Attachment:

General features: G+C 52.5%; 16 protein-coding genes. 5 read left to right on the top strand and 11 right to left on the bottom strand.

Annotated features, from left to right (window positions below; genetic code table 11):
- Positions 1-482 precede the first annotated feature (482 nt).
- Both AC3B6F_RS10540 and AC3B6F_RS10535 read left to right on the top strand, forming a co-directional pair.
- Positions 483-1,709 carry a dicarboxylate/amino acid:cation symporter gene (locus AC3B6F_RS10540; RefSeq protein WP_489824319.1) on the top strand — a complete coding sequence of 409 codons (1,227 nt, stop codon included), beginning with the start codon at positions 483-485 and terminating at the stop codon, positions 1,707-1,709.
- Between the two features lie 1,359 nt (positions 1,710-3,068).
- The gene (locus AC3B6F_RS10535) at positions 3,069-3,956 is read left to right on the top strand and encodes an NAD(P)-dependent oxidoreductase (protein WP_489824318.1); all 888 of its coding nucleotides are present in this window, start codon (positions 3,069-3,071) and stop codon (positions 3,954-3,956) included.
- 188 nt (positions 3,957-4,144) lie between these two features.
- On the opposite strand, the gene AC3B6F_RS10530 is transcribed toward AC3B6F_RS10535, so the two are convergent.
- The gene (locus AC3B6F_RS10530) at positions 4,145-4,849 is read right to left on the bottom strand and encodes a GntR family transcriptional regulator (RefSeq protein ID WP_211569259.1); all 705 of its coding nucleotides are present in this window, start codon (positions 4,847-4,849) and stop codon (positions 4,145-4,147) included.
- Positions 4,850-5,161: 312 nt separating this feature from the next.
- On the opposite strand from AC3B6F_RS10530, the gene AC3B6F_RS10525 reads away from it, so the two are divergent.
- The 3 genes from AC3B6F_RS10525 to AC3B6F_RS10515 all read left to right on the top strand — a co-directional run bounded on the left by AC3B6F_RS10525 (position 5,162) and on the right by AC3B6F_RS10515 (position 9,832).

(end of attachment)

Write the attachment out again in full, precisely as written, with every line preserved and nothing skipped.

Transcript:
General features: G+C 52.5%; 16 protein-coding genes. 5 read left to right on the top strand and 11 right to left on the bottom strand.

Annotated features, from left to right (window positions below; genetic code table 11):
- Positions 1-482 precede the first annotated feature (482 nt).
- Both AC3B6F_RS10540 and AC3B6F_RS10535 read left to right on the top strand, forming a co-directional pair.
- Positions 483-1,709 carry a dicarboxylate/amino acid:cation symporter gene (locus AC3B6F_RS10540; RefSeq protein WP_489824319.1) on the top strand — a complete coding sequence of 409 codons (1,227 nt, stop codon included), beginning with the start codon at positions 483-485 and terminating at the stop codon, positions 1,707-1,709.
- Between the two features lie 1,359 nt (positions 1,710-3,068).
- The gene (locus AC3B6F_RS10535) at positions 3,069-3,956 is read left to right on the top strand and encodes an NAD(P)-dependent oxidoreductase (protein WP_489824318.1); all 888 of its coding nucleotides are present in this window, start codon (positions 3,069-3,071) and stop codon (positions 3,954-3,956) included.
- 188 nt (positions 3,957-4,144) lie between these two features.
- On the opposite strand, the gene AC3B6F_RS10530 is transcribed toward AC3B6F_RS10535, so the two are convergent.
- The gene (locus AC3B6F_RS10530) at positions 4,145-4,849 is read right to left on the bottom strand and encodes a GntR family transcriptional regulator (RefSeq protein ID WP_211569259.1); all 705 of its coding nucleotides are present in this window, start codon (positions 4,847-4,849) and stop codon (positions 4,145-4,147) included.
- Positions 4,850-5,161: 312 nt separating this feature from the next.
- On the opposite strand from AC3B6F_RS10530, the gene AC3B6F_RS10525 reads away from it, so the two are divergent.
- The 3 genes from AC3B6F_RS10525 to AC3B6F_RS10515 all read left to right on the top strand — a co-directional run bounded on the left by AC3B6F_RS10525 (position 5,162) and on the right by AC3B6F_RS10515 (position 9,832).